Observation #5: An impact assessment shows that increasing the capital requirement would affect up to 651 credit unions greater than $400 million in assets requiring an additional $26.5 billion in net worth.

Proposed regulation would impact credit unions exceeding $500 million in assets. Credit unions approaching that threshold would also be impacted as they must prepare for crossing it. The impact assessment looks at the 808 credit unions who currently have more than $400 million in assets as of 2021 Q3.

The bars on the chart to the left represent a distribution of credit unions by net worth strata. There are currently 349 credit unions with net worth below 9.5%. The line on the chart represents the cumulative number of credit unions across the strata. There are 651 credit unions with less than 11.5% net worth.

Credit unions will always hold a buffer above the regulatory net worth requirement. System-wide, credit unions currently have a 3.2% net worth buffer (10.2% 2021 Q3 net worth minus 7.0% well capitalized equals 3.2% buffer). To evaluate the impact of an increase in regulatory net worth, an assumption that credit unions will hold a buffer of 1.5% is used. So, if the definition of well capitalized increases to 10.0%, then a credit union would hold 11.5%, a buffer of 1.5%.

The chart on the right shows the amount of additional net worth dollars required to reach a target net worth ratio. If the regulatory requirement increased to 10% then credit unions would hold 11.5%, requiring an additional $26.5 billion of net worth.

Regulatory net worth is a tax on asset growth. This is a statement of fact. It requires resources be directed to reserves held idle on the balance sheet, instead of being used for investment in credit union products and services, technology, security, wages to provide employees with a fair standard of living, DEI (diversity, equity, and inclusion) and community impact initiatives. Increasing the regulatory requirement erodes competitive position and makes it harder for credit unions to fulfill their chartered mission.

A Pivotal Week for the Credit Union System’s Future

On Thursday, December 16, the NCUA board will meet to decide a slate of issues that will affect the credit union system for years to come, not just 2022.

The most consequential item is the proposal to approve and implement an entirely new RBC/CCULR capital regulation.

Tomorrow I will share one expert’s  analysis of the capital adequacy of credit unions since 2008.   All the numbers use NCUA and FDIC information.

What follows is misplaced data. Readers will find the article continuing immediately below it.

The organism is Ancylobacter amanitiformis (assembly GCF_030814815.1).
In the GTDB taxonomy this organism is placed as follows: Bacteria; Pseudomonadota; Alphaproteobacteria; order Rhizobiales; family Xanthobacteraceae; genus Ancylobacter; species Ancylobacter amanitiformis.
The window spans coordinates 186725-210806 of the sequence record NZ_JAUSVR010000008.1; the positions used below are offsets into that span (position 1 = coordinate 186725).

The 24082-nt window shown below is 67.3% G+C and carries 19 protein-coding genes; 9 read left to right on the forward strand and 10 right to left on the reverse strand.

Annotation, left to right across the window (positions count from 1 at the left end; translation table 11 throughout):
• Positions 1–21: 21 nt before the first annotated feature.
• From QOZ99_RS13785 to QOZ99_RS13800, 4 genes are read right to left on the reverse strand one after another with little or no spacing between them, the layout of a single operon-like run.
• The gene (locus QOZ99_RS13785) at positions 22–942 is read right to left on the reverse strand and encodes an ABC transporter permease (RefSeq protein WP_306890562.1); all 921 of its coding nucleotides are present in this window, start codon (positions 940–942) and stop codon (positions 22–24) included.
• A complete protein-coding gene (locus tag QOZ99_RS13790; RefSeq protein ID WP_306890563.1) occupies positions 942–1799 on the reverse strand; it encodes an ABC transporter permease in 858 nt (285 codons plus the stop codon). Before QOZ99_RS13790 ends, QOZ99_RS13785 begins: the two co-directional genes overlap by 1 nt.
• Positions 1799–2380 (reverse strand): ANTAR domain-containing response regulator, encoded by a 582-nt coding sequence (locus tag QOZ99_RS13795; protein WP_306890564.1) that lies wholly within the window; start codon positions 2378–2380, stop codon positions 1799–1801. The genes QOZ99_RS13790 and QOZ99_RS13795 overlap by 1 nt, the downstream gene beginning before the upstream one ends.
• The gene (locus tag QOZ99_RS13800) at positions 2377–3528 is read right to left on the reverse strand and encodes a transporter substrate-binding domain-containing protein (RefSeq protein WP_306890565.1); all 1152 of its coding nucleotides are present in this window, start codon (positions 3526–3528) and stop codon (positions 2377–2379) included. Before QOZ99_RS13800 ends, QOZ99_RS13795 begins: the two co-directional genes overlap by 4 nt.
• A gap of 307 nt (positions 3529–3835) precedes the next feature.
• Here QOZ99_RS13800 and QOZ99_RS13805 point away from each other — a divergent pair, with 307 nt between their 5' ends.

The data, stress tests and bank comparisons demonstrate that credit unions created and maintained more than sufficient capital during the two most recent crisis, and the unprecedented growth in shares in 2020-2021.

The numbers are tested against actual data.  They clearly document credit union’s superior loan loss record versus banks.

The analysis poses the core issue: How does changing a tried, tested and proven system of capital sufficiency improve safety and soundness?   The rule provides no evidence that it would have in the past, or will in the future.

In fact the outcome is likely to be just the opposite.

If RBC/CCULR rule is implemented in any form, it will place a regulatory burden on credit unions that will be greater than any other rule ever passed.  Every credit union over $400 million (approaching the $500 million complex threshold) and above will have to maintain two different capital calculations under CCULR/RBC.  This occurs no matter which new standard a credit union  might wish to follow. For it will have to constantly monitor which is most advantageous for its circumstances.

Cross industry comparisons will become at best confused and at worst completely useless.   How do you compare a CCULR reporting credit union with one who has adopted the RBC approach with 8% net worth but a 19.5% RBC compliant ratio.

This new burden will fall directly on the members.   Members across the board will lose value for a rule that has no objective validation.

Budgets: Approving Spending Years into the Future

NCUA’s budget has a procedural flaw.  Estimates for the next year’s budgets are based on prior year’s budgets, not expenditures  or what was actually needed.  Therefore assumptions are carried forward, regardless of whether the circumstances justifying prior year’s requests  still exist.

For example one of the budget explanations  is a charge to the CLF as follows:

“total NCUA staffing includes five FTEs funded by the Central Liquidity Facility in 2022”

The CLF has not made a loan in over ten years.   Why should there be a need for any full time staff for an organization  that only manages a billion or more of credit union shares but has never developed a single program or made a loan to assist the credit union system for more than a decade?